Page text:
Grandma's Lie Soap
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Many years ago a comic named Johnny Stanley was featured on a novelty record called "It's in the Book." On this record Stanley delivered a mock sermon using the "Little Bo Peep" nursery rhyme. The second part of the recording was a hymn which had nothing to do with religion, just as the sermon was not based on scripture. The hymn was "Grandma's Lye Soap" which poked fun at the homemade soap produced, mostly in rural areas, three or four generations ago.
One can still find soap-making demonstrations at arts and crafts fairs and heritage festivals in small towns. Lye soap is also made at rustic tourist venues which rely heavily on nostalgia like Silver Dollar City in Branson, Missouri. Instructions for making soap can be found on the Internet. Making soap is not a complicated business. It requires very simple equipment and very few ingredients (i.e. lye — the caustic chemical used in many drain cleaners -- and fat.)
A rumor having to do with soap circulated in Europe during World War II. It was one of several rumors which had ghoulish behavior of Nazis as the central theme. This rumor was a variation on a black propaganda story concocted by the British about the Germans during World War I. During that war a story appeared in the German press that the Germans were taking dead horses and rendering the fat from them to be used in soap. Germany is a country of shortage during wartime and nothing is let go to waste. The British altered the story and fed it back into Germany that dead German soldiers were being rendered for their fat for soap production instead. After the war was over, Great Britain apologized for this and other atrocity stories it spread during the war.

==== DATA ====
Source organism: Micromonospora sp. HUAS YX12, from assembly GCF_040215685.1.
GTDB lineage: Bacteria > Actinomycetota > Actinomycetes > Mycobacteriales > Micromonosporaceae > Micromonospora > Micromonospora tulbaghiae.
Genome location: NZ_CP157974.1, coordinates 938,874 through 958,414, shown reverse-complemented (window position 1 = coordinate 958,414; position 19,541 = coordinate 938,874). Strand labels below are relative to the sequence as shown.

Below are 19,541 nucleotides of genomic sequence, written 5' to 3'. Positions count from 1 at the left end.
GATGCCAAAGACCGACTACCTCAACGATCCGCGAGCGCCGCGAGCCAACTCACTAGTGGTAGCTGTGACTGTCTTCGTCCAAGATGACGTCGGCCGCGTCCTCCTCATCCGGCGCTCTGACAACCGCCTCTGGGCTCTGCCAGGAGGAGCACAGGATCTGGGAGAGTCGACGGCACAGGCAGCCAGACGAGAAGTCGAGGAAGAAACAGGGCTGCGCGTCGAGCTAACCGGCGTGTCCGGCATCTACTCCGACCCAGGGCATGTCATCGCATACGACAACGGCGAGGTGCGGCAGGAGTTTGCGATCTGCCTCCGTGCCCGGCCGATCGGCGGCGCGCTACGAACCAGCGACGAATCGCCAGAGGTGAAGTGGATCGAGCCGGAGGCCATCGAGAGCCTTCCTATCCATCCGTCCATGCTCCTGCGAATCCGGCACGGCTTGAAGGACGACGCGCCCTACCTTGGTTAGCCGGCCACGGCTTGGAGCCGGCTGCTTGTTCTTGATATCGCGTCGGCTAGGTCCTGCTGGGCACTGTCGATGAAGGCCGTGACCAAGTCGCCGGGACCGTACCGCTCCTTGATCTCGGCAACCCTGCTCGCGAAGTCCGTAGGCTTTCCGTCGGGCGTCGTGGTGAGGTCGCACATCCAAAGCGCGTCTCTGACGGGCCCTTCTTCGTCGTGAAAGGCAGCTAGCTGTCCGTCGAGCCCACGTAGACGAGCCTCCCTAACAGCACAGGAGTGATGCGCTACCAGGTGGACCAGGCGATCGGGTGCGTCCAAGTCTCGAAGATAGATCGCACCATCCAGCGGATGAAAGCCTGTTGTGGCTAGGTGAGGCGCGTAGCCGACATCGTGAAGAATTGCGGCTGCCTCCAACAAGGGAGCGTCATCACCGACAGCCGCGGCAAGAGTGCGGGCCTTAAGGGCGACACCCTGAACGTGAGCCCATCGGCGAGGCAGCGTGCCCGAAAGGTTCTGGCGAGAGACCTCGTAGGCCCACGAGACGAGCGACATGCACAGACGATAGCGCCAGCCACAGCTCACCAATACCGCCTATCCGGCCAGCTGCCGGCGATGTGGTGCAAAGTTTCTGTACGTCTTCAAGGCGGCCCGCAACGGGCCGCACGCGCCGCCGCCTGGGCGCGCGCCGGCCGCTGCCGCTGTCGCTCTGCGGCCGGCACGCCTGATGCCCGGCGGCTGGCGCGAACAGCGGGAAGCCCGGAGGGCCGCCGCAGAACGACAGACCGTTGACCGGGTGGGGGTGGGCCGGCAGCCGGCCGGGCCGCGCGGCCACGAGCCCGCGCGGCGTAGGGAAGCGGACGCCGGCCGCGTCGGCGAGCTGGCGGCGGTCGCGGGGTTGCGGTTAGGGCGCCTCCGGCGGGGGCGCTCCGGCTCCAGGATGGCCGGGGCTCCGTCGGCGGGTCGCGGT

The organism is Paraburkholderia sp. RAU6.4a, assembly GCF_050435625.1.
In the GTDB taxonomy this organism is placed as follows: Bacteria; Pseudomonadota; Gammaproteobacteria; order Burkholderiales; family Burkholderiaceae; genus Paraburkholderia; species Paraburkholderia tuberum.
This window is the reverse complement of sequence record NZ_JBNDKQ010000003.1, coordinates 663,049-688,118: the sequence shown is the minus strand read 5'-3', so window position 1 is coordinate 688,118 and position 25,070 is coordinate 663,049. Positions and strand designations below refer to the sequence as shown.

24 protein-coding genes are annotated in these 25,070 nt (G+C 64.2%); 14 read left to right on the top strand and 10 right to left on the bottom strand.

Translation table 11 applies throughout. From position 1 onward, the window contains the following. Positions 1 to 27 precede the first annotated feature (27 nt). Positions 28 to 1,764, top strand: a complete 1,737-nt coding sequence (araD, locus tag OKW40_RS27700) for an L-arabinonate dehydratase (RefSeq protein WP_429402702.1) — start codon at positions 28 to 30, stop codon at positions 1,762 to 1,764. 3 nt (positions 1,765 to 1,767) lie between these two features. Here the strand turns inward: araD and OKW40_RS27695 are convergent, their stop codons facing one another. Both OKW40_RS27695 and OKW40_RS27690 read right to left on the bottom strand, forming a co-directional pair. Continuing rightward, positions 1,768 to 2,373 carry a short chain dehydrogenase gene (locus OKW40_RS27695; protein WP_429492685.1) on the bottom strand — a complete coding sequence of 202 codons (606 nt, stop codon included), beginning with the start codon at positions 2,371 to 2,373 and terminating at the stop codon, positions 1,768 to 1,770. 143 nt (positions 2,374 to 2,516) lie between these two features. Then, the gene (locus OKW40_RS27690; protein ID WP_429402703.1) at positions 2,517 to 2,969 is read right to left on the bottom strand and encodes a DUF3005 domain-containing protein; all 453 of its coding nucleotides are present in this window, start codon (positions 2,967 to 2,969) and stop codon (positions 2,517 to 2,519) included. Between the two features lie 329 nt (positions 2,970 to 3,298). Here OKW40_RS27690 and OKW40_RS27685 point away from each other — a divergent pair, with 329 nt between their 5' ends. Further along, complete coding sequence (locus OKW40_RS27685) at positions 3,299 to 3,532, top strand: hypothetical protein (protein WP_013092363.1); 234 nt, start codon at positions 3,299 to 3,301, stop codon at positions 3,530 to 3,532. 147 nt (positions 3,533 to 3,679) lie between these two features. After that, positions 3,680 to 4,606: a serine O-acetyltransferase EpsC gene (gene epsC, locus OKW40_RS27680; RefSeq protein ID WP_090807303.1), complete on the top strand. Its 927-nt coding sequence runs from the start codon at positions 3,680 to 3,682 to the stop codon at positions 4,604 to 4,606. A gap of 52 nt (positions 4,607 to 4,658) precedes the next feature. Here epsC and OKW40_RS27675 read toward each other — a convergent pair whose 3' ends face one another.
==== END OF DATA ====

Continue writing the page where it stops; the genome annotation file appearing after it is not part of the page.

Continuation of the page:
Grave marker in Atlanta's Greenwood Cemetery. It reads, "Here rest four bars of soap, the last Earthly remains of Jewish victims of the Nazi Holocaust."
This story was resurrected during World War II in a Germany again beset by war shortages. There are at least three versions of the human soap story as it relates to Nazi Germany. The first and one most widely circulated was that soap was made using fat rendered from the bodies of murdered Jews. This soap was stamped with the initials "RJF" which allegedly meant the soap was made from pure Jewish fat. Actually, the stamp on the soap was "RIF" which stood for Reichsstelle Industrielle Fettversorgung, the organization that made the soap.
A second version resulted in several people being either imprisoned or executed. In this version, the Nazis merely experimented with making soap from dead people. It is not known who the dead people were since the corpses used in the experiments had already been decapitated before being delivered to a laboratory in Danzig where they were rendered and turned into soap. The Soviets obtained confessions that these experiments took place. They released photos of dead bodies sticking out of what looks like a deep freezer, a quantity of soap, and a recipe for soap. A trial was held in which several people were convicted and sentenced.
Finally, there is a story that an unsavory brigade of the Waffen-SS known as "Dirlewanger" made soap from the bodies of Jewish women it had executed. This tale is contained in Konrad Morgen's affidavits obtained after the war. According to Morgen, Oskar Dirlewanger, the brigade's commander, injected women with poison, cut them into pieces, mixed the pieces in with horse meat and boiled the concoction into soap. (I hope you are not eating while reading this.)